NaNo isn’t generally about creating your best works, of course, otherwise there would be rules other than Make Words Go On Pages.  So maybe the best thing to do is: cut it.  Let C be tormented by other things – dude did just play a pivotal role in a brief war and has decided that he’s a murderer, that’s surely enough to be traumatised over.  If I finish and I think it can still work, I can always go back and weave in the story of his brother’s crimes.  I think it’s a better story that way, but the reason I’m doing NaNo is to push myself back into writing like I used to, and the firs goal is to write something before I get too wrapped up in making it the ideal something.  Insisting on things being ideal is what got me stuck in the first place.

(Mind you, with Lunedun – ach, ta hell wi’ it.)

That’s the other reason that Daybreak is ideal – because it intimidates me.  I’m getting into this because  I need to stick with a story to the sweet’n’sour end, instead of letting another shiny object catch my attention and divert me into thinking that if I just try this other idea, the story will flow effortlessly from my fingertips.  Of course it isn’t going to do that; if it were that easy everyone would be the greatest author in the world and we really would have to worry about our ideas being stolen.*

I have now a list of twelve or thirteen partial story ideas, although their completeness varies wildly.  (There was one that I thought of as being quite substantial until I tried to write a timeline of events, at which point I realised that I had only plotted two or three chapters at most.)  Some of them feel like they would be much easier to write, but I’m telling myself that this is just a greener-grass delusion and I’m sticking with this one.  If I can do this, I’ll have the big one beat, and then obviously the rest of them will be easy and the story will flow effortlessly from my fingertips.  Yeah.  That’s a much more productive fantasy.

*Favourite anecdote (although I will get all the details wrong): A published author agrees to talk to a novice about his new work.  The newbie is unwilling to describe it in any detail on the basis that he is worried the more experienced author will then steal his ideas.  Experienced author says “Well, okay, I’ll let you steal one of my ideas in exchange.  A son returns to his small hometown due to an unexpected circumstance that forces him to meet up again with his father, whom he still blames for the death of his brother in a sailing accident fifteen years earlier.  Now, write that from the perspective of a 45-year-old agnostic Polish immigrant with two daughters.”  The newbie caught on, and mellowed.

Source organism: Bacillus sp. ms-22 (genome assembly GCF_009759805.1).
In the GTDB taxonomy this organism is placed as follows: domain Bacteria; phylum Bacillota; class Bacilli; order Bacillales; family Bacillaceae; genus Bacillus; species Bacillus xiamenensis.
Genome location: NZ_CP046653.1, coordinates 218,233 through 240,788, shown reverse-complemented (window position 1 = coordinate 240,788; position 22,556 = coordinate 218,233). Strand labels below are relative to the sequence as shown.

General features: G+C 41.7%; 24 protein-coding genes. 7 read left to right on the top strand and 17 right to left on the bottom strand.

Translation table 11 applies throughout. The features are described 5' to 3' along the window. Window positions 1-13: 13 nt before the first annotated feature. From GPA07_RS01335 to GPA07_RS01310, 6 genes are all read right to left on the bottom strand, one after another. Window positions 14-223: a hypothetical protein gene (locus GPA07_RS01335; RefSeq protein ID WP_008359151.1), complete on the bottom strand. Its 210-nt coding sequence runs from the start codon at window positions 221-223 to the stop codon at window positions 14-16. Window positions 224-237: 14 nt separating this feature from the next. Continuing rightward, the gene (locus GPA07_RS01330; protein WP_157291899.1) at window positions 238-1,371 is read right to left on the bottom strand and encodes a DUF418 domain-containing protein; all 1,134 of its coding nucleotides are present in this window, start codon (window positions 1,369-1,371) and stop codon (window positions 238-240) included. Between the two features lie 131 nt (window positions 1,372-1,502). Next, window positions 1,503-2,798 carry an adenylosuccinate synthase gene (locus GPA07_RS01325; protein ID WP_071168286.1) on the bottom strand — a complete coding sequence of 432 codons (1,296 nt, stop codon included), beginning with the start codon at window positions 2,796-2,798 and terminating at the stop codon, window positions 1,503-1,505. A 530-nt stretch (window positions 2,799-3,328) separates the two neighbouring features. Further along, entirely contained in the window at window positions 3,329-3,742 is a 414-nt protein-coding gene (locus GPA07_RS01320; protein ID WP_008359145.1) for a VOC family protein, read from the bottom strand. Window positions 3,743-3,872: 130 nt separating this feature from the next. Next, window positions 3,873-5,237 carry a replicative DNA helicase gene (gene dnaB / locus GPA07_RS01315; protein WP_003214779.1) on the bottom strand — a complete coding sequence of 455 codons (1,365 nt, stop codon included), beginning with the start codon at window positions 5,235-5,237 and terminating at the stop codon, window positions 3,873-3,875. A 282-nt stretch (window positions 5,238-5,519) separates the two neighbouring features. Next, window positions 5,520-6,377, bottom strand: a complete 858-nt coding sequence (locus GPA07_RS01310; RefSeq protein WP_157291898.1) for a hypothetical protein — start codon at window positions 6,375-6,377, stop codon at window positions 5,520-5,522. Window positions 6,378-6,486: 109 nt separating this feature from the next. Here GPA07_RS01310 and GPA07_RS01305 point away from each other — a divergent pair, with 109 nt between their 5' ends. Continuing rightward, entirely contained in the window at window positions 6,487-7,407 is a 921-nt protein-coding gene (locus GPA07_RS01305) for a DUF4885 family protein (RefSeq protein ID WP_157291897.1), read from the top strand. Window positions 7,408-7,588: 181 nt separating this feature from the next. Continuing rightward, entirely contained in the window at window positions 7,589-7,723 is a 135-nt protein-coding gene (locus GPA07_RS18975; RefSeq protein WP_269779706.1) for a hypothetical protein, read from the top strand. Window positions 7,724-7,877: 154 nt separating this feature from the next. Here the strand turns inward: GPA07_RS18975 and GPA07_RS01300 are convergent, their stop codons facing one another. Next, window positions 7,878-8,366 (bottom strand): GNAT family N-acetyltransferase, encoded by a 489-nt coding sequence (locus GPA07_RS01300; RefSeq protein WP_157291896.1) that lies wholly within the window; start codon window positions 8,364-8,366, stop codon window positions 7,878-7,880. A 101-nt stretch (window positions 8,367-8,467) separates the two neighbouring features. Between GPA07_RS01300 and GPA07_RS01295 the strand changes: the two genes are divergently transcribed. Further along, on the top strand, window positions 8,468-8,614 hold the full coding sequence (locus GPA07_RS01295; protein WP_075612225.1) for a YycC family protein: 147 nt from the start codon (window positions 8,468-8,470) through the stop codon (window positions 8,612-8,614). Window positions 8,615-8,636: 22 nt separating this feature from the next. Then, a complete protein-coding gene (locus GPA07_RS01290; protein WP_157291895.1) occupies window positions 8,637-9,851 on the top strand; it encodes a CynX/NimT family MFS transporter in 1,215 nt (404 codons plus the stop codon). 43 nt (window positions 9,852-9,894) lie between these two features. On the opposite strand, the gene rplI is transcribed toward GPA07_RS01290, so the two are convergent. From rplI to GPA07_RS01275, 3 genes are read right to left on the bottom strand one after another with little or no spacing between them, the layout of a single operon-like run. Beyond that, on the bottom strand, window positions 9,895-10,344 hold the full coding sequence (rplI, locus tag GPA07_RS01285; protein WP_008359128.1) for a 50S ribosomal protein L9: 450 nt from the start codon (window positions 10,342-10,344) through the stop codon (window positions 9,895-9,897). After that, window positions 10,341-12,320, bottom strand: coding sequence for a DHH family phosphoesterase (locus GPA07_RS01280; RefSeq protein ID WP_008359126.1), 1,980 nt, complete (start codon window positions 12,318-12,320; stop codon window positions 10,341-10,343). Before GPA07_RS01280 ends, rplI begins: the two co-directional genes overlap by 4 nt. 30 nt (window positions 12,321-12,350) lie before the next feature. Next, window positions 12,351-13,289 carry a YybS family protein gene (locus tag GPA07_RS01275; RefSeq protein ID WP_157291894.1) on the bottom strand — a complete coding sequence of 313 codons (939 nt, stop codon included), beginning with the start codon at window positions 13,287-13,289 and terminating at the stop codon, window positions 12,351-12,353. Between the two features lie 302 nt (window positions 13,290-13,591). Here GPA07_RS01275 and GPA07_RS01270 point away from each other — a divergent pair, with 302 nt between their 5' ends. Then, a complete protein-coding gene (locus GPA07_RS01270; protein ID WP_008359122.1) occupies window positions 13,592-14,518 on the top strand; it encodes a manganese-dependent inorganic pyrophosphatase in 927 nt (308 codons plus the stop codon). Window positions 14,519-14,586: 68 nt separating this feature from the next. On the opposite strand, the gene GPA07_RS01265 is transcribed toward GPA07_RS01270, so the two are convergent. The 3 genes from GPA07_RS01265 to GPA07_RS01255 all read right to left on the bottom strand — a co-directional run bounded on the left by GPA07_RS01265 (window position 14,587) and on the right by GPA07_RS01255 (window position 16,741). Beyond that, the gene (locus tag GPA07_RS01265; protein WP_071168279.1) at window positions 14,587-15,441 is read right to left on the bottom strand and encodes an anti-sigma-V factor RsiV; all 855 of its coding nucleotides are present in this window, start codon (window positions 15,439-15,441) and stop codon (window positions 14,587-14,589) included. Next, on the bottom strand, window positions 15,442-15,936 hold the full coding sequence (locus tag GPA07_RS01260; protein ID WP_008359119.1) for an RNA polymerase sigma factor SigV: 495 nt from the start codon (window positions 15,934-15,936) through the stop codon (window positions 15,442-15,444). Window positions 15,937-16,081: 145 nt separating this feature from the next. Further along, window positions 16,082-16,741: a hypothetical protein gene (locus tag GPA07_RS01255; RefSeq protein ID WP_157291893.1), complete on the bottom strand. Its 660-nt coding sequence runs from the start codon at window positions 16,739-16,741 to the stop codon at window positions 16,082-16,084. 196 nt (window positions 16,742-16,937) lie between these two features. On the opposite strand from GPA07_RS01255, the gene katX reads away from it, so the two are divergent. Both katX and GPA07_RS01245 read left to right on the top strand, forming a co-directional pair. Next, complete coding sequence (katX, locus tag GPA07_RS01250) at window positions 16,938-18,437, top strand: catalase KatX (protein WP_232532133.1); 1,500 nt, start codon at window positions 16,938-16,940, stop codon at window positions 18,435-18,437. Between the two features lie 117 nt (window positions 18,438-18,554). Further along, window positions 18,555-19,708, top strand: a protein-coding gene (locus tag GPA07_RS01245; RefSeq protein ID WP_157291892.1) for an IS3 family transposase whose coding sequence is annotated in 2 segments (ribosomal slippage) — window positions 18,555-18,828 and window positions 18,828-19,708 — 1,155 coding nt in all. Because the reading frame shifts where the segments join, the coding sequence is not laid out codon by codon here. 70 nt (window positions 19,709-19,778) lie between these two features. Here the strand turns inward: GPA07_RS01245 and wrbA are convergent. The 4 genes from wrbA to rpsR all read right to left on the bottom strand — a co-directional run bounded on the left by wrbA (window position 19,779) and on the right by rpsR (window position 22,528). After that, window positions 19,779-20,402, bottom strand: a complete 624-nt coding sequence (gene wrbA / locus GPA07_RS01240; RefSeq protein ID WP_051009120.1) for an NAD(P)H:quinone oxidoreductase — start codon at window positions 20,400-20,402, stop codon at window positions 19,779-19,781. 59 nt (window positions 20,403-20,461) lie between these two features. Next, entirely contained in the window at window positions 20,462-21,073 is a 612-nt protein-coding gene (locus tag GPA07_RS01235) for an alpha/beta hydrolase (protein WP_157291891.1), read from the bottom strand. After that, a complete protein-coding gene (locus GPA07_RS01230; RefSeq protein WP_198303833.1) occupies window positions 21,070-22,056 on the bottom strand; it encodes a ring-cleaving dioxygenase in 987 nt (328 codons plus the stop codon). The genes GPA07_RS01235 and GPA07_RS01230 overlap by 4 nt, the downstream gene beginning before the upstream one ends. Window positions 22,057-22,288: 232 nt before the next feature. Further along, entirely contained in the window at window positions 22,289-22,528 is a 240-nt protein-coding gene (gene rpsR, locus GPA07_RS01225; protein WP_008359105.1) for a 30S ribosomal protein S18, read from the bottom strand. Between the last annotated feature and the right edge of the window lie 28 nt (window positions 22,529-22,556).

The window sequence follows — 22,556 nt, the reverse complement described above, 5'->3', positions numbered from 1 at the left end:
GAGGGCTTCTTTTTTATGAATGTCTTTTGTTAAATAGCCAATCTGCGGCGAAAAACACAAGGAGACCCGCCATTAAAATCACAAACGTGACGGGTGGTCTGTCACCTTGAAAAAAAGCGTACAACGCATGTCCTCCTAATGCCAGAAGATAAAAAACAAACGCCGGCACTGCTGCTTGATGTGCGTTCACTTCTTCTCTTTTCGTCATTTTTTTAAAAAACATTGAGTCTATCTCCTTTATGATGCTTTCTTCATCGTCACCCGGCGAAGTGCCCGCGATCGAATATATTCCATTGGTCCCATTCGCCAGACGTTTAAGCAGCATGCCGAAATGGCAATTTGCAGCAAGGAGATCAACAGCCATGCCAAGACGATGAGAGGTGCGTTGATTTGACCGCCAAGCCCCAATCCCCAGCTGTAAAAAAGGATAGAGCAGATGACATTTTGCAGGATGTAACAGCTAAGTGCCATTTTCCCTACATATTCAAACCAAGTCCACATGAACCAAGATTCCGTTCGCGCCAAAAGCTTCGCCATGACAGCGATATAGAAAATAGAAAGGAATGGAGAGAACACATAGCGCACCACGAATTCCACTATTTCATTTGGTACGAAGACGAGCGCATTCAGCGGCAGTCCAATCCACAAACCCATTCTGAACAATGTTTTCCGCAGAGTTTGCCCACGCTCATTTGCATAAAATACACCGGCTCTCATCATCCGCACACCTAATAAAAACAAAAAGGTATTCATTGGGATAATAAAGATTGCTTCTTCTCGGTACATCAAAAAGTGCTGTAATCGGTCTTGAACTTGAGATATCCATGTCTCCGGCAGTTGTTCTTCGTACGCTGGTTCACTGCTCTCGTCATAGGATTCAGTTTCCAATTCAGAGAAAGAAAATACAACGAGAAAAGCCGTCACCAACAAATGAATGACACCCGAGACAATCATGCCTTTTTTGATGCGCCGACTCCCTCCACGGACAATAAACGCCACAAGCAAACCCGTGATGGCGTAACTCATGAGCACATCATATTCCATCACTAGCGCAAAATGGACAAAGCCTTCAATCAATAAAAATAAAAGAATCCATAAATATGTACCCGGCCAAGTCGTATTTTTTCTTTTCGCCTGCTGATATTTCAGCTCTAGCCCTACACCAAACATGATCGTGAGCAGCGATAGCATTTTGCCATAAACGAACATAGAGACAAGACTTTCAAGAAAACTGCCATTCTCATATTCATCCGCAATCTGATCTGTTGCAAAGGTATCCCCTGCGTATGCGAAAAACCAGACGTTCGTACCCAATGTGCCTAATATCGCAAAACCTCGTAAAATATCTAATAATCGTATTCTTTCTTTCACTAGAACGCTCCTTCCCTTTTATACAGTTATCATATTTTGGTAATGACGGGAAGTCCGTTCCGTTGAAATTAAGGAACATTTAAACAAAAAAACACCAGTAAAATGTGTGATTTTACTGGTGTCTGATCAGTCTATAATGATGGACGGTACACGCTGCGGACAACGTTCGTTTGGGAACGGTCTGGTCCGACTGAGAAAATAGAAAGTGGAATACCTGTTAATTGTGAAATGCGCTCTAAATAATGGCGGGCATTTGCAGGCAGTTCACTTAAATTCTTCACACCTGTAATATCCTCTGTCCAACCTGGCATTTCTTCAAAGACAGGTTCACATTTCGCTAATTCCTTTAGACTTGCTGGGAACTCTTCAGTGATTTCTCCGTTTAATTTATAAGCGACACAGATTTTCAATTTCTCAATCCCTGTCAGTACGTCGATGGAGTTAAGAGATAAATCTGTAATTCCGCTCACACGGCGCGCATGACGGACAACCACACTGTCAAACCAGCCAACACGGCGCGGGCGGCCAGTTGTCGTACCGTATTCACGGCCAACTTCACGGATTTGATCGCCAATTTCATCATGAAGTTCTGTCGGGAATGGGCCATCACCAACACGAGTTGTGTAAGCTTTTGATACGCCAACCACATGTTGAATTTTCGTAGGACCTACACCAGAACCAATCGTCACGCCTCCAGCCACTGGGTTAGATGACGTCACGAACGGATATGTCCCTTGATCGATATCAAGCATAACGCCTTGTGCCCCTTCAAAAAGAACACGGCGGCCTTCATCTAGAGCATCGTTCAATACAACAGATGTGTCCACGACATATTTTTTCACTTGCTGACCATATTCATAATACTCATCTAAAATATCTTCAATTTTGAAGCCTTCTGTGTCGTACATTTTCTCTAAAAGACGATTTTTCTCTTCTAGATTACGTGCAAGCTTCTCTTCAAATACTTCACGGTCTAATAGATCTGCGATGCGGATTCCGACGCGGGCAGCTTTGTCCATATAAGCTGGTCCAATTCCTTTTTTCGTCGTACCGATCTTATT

6 comments on “The dozen roads to NaNoWriMo

  1. Laiima says:

    I’ll be doing Nanowrimo for the first time this year. I have a very general idea of who my characters will be, and some of the “big ideas” I want to grapple with, but as of yet I have no plot.

    I’m gathering information and ideas for things organically. I’ve committed to writing 1700 words every day of October, to get me used to the pace.

    I have just now registered. Since you seem to be the only one of my cyber friends who is doing it this year, do you have any interest in being my writing buddy?

  2. Will Wildman says:

    I most certainly would, although I’m somewhat apprehensive about how much use I will be in my associated duties. I’ve also had excellent luck so far using the NaNo regional forums to connect with good local folks, although they thus far appear to be a fairly specific demographic (varyingly shy twentysomething geeks, rather like myself), so I don’t know if that’s necessarily the kind of group you’d find most conducive to your own works.

  3. I’m not convinced you’re right. I say this with trepidation because if you are right then I’m basically giving voice to all of the things that you currently need to shut up.

    I keep on writing long explanations and deleting them. Part of the reason is that I am not you and do not know how you think. If I were in your position, trying to tackle a story that I’ve been wrestling with for a while, one that’s “gotten twisty and dirty in ways that make it a better story”, I’d get hung up on wanting it to be good. I know it’s a good story, so it ought to be good on the page.

    Everything I’ve seen about the event suggests that that’s the kind of thinking you want to stay far, far away from. Everything I’ve seen about the event suggests that to make it work you have to be ok with the idea that what you’re creating is utter crap. What I’ve read indicates that the only thing that makes it work is that by giving yourself permission to write utter crap you silence the internal censor and become able to write stuff that you wouldn’t otherwise write.